The district attorney has the responsibility to determine whether filing a petition is warranted based on information obtained during the Child Protective Services investigation. DHS has the responsibility to make a written recommendation, regardless of whether the district attorney verbally indicates he or she may not file a deprived petition. Consultation, coordination, and a good working relationship between the child welfare specialist and the district attorney is essential to ensure court protection of the child.
Assistant District Attorney
An assistant district attorney works for and with the district attorney and has the same responsibilities as the district attorney as it relates to DHS and Child Welfare.
In deprived actions, a separate attorney is appointed for the child. The child’s attorney represents the child and any expressed interests of the child. The roles and responsibilities of the child’s attorney are:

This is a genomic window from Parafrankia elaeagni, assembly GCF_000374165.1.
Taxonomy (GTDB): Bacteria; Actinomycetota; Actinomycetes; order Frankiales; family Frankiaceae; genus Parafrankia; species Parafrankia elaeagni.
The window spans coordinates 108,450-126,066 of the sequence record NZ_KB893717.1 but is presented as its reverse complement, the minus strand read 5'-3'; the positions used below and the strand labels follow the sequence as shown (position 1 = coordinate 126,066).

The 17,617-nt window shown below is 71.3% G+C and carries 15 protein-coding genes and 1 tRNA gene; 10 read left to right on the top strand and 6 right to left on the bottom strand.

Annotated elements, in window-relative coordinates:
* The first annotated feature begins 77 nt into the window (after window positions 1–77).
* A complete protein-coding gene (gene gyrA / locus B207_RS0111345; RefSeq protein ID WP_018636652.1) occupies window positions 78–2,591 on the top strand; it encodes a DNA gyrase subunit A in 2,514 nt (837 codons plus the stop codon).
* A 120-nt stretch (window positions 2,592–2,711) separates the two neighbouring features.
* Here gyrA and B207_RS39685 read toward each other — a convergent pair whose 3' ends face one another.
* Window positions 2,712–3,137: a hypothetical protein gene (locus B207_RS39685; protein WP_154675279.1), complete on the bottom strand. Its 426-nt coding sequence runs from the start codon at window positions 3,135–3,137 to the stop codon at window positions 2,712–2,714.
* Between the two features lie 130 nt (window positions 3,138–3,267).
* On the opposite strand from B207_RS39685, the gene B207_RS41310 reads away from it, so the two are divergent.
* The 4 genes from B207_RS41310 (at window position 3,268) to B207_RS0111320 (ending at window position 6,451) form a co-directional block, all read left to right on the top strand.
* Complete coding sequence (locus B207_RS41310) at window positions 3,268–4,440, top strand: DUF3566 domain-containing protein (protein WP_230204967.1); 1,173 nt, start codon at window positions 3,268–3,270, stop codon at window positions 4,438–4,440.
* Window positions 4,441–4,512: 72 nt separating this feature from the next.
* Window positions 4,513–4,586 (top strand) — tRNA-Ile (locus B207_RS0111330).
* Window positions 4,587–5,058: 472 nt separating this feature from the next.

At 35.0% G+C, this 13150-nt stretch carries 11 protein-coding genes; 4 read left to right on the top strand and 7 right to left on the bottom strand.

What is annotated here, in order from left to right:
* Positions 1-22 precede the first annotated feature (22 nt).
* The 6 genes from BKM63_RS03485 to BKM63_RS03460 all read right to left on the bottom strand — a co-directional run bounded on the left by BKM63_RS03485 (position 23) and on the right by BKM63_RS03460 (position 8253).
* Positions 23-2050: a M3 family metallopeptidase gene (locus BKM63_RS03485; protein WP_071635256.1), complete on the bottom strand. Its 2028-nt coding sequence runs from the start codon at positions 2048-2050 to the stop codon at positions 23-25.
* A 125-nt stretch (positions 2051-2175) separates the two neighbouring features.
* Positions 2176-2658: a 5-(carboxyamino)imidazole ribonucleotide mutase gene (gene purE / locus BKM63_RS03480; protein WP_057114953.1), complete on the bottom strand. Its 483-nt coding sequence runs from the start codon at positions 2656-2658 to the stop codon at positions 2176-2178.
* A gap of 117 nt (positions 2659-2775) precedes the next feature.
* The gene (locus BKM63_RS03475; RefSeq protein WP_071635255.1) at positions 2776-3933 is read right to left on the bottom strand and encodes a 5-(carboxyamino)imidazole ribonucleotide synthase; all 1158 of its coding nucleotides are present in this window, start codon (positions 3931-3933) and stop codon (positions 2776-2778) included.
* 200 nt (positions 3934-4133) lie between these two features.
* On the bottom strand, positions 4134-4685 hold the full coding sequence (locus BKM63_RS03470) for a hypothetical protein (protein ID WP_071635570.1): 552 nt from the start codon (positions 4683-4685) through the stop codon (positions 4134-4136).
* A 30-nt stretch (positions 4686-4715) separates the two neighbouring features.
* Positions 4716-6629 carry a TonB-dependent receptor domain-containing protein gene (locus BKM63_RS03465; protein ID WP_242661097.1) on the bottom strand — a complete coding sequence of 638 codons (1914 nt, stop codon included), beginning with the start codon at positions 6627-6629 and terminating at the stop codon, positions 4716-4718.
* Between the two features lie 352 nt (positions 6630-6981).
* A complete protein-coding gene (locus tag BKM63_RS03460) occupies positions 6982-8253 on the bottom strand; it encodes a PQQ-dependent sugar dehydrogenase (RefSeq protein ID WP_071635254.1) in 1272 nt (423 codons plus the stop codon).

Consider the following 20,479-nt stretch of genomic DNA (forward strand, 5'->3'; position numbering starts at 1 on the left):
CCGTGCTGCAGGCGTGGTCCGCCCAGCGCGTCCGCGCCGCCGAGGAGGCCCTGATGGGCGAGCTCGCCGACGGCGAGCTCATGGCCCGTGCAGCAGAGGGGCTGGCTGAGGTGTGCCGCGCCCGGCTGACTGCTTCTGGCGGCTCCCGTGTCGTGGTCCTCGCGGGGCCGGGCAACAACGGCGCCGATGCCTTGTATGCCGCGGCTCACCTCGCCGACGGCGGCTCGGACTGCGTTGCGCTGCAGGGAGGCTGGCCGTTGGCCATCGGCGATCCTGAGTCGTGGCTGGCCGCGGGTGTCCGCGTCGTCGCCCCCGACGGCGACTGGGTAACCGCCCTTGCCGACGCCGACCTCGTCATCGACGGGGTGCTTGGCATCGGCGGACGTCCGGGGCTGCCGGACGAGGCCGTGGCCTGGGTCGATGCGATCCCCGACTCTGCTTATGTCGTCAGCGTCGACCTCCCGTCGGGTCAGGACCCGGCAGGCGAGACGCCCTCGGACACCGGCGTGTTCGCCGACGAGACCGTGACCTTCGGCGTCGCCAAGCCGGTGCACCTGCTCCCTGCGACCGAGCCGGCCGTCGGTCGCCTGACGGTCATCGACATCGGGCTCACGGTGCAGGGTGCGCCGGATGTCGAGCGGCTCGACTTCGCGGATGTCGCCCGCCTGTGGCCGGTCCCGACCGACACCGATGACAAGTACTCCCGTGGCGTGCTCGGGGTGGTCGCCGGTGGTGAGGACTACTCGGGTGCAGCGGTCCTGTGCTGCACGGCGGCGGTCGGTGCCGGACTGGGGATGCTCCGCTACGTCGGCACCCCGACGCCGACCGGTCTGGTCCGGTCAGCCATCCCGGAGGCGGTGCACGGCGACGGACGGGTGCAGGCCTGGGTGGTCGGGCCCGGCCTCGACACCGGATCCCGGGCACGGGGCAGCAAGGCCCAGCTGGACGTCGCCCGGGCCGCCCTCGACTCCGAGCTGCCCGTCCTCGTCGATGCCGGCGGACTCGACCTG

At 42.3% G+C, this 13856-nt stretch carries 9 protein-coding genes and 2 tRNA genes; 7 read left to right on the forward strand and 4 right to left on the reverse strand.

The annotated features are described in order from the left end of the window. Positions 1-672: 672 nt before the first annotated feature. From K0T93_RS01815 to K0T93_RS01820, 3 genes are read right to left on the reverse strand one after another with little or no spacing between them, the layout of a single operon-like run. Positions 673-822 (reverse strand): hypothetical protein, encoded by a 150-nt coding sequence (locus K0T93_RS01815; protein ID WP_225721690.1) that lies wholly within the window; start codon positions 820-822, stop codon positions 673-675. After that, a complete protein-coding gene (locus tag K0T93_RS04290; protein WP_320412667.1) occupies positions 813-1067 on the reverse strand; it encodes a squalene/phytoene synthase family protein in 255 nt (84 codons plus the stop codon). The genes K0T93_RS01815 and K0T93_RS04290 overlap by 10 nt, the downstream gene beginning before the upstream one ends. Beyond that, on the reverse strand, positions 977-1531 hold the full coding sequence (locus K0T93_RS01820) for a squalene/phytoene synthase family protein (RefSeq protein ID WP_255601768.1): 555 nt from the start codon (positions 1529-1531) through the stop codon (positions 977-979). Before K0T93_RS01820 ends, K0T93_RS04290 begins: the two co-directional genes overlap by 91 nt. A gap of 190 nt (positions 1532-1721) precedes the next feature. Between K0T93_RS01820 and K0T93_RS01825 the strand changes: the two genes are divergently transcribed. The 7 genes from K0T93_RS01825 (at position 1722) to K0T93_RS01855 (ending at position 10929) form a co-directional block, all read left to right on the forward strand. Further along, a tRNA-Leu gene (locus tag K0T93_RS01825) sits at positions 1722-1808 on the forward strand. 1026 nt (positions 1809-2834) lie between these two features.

- Represent the child and any of the child’s expressed interests
- Arrange to meet with the child as soon as possible after receiving notification of the appointment
- Except for good cause, meet with the child prior to any court proceedings
- Speak with the child by telephone if a personal visit is not possible due to exigent circumstances
- Contact the custodian or caretaker of the child prior to the hearing when a meaningful attorney-client relationship between the child and attorney is not possible due to the child’s age or disability
DHS provides the child’s attorney access to all reports, records, information relevant to the case, and any reports of examination of the child’s parents, legal guardian or custodian. The attorney is advised of the child’s location and how best to contact the child. The child welfare specialist, as an advocate for the child, coordinates and consults with the child’s attorney to ensure the protection and well-being of the child.